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Year of the Tiger: New hope for the "king of the mountains"?

In a remote corner of China the great Siberian Tiger holds on, barely.

HUNCHUN, China — The residents of tiny Caomao village have always had a difficult relationship with the local predators, the massive tigers they call “king of the mountains.”

Every spring, the villagers traipse into the hills to make offerings to the tiger god, asking protection for their families and livestock. They respect, fear and often hate the tigers — the beasts that feast on their cattle and have killed more than a few people through the decades.

“We used to be very angry with them and despised the tigers,” said village leader Sha Mingguo. “But it was our local custom to respect them as the god of the mountains. We never killed them intentionally.”

Whether it was intentional or not, villagers in places like Caomao and all around the Hunchun area did kill the tigers. For decades, villagers have competed with tigers for food and land. Until recently, it seemed the humans would win the battle. There are fewer than 20 wild tigers left in this remote northern corner of China bordering Siberia, a few miles from North Korea. The remaining wild Siberian, or Amur, tigers — less than 400 in all — live across a vast protected and unpopulated section of Russia.

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The Amur tigers all but disappeared during the last century, in large part due to hunting in Russia and trapping in China, mostly for tiger parts feeding the Chinese medicine industry. Through local protection efforts in the past decade, the beasts — the largest living breed of tiger, averaging 650 pounds — have begun making a tentative comeback. But for the tigers to thrive, experts and conservationists say, major changes, like moving the entire Caomao village off the national tiger preserve, are necessary.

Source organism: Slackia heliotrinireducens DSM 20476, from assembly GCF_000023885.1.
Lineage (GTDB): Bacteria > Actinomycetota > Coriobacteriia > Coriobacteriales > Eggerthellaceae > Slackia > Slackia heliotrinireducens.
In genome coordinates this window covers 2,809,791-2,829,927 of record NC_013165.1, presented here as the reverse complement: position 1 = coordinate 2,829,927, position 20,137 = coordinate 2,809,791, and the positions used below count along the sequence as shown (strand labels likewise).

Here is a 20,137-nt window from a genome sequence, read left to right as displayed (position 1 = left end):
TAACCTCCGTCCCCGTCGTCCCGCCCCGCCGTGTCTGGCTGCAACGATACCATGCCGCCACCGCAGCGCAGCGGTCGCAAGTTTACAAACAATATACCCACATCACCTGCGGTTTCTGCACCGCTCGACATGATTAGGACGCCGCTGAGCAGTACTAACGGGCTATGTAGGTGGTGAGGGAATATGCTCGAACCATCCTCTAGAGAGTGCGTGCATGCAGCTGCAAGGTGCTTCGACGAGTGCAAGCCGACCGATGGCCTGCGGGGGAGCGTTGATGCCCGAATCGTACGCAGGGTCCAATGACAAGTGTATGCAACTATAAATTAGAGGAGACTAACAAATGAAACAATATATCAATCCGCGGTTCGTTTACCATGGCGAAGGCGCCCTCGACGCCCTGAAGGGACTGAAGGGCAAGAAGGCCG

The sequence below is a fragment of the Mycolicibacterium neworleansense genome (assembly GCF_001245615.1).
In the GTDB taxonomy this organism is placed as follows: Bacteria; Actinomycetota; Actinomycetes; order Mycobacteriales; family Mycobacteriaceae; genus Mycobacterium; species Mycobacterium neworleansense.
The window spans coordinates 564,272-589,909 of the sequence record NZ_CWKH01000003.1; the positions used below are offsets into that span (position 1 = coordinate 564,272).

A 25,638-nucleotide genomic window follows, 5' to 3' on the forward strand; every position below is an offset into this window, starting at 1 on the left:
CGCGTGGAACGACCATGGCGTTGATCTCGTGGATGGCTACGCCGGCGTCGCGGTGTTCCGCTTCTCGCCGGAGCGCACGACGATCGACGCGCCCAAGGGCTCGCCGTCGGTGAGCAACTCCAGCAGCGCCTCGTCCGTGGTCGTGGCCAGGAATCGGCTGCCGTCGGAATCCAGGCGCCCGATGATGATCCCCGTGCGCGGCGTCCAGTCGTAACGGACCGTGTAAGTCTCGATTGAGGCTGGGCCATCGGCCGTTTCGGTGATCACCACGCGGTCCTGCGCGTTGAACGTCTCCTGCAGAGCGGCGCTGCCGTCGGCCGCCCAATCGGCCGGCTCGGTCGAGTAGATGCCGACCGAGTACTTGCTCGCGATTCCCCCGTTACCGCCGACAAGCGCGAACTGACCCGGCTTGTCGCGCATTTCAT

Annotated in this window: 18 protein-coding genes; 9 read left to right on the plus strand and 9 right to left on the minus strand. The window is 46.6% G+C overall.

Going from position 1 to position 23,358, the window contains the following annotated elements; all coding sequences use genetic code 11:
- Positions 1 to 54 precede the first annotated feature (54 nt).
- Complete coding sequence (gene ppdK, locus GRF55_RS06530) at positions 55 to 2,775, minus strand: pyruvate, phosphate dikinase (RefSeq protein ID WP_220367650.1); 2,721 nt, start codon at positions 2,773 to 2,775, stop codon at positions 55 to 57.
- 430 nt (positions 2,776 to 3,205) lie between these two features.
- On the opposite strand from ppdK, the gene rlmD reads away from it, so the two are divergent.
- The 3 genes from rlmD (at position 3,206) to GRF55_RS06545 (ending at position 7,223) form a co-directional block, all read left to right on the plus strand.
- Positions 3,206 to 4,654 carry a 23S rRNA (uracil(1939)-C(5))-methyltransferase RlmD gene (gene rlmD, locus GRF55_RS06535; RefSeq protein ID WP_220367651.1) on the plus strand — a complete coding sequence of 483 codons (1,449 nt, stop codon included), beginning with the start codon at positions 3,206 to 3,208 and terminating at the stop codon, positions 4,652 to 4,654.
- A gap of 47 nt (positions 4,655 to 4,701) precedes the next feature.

The village is one of a few areas on China’s 1,000-square-kilometer Amur tiger reserve where humans and tigers attempt to coexist. Even though there are only 700 people in this village, history has proven that tigers don’t do well when humans live nearby.

As China welcomes the Year of the Tiger, renewed protection efforts are underway that just may give the wild Siberian tiger the boost it needs to go from a barely surviving species to again being the king of the mountains. Local wildlife protection groups are working with international agencies and potential funding to develop a new cross-border strategy to save the tigers.

“We’re trying to build an international protection system,” said Lang Jianmin, a Hunchun city official in charge of tiger preservation efforts.

That’s good news to those working to save the tigers, an animal nearly absent in the wild in China. While the country ostensibly celebrates and reveres the animals, it has also driven them to the brink of extinction through an insatiable demand for tiger parts and pelts used for medicine and decoration. New efforts to legalize some tiger trade with farmed animals could further threaten those few tigers that remain in the wild. But local conservation efforts, if handled and funded correctly, could pay off.